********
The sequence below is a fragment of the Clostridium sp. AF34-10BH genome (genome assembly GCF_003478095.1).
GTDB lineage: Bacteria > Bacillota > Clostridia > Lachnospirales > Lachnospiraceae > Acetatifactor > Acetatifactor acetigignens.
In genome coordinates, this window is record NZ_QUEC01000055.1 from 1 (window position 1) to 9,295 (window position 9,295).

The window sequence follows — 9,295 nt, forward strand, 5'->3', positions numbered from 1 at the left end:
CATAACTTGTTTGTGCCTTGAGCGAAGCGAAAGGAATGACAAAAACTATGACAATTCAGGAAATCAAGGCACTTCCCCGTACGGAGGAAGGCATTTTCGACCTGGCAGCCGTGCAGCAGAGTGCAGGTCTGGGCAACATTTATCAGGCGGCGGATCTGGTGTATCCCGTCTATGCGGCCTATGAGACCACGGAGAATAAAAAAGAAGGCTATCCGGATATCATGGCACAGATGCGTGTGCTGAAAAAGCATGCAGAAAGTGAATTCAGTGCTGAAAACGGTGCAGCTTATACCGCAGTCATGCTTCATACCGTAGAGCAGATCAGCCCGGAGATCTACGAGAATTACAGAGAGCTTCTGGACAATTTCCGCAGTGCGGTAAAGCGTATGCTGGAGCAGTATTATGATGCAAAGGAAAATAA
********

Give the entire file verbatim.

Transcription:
The sequence below is a fragment of the Clostridium sp. AF34-10BH genome (genome assembly GCF_003478095.1).
GTDB lineage: Bacteria > Bacillota > Clostridia > Lachnospirales > Lachnospiraceae > Acetatifactor > Acetatifactor acetigignens.
In genome coordinates, this window is record NZ_QUEC01000055.1 from 1 (window position 1) to 9,295 (window position 9,295).

The window sequence follows — 9,295 nt, forward strand, 5'->3', positions numbered from 1 at the left end:
CATAACTTGTTTGTGCCTTGAGCGAAGCGAAAGGAATGACAAAAACTATGACAATTCAGGAAATCAAGGCACTTCCCCGTACGGAGGAAGGCATTTTCGACCTGGCAGCCGTGCAGCAGAGTGCAGGTCTGGGCAACATTTATCAGGCGGCGGATCTGGTGTATCCCGTCTATGCGGCCTATGAGACCACGGAGAATAAAAAAGAAGGCTATCCGGATATCATGGCACAGATGCGTGTGCTGAAAAAGCATGCAGAAAGTGAATTCAGTGCTGAAAACGGTGCAGCTTATACCGCAGTCATGCTTCATACCGTAGAGCAGATCAGCCCGGAGATCTACGAGAATTACAGAGAGCTTCTGGACAATTTCCGCAGTGCGGTAAAGCGTATGCTGGAGCAGTATTATGATGCAAAGGAAAATAA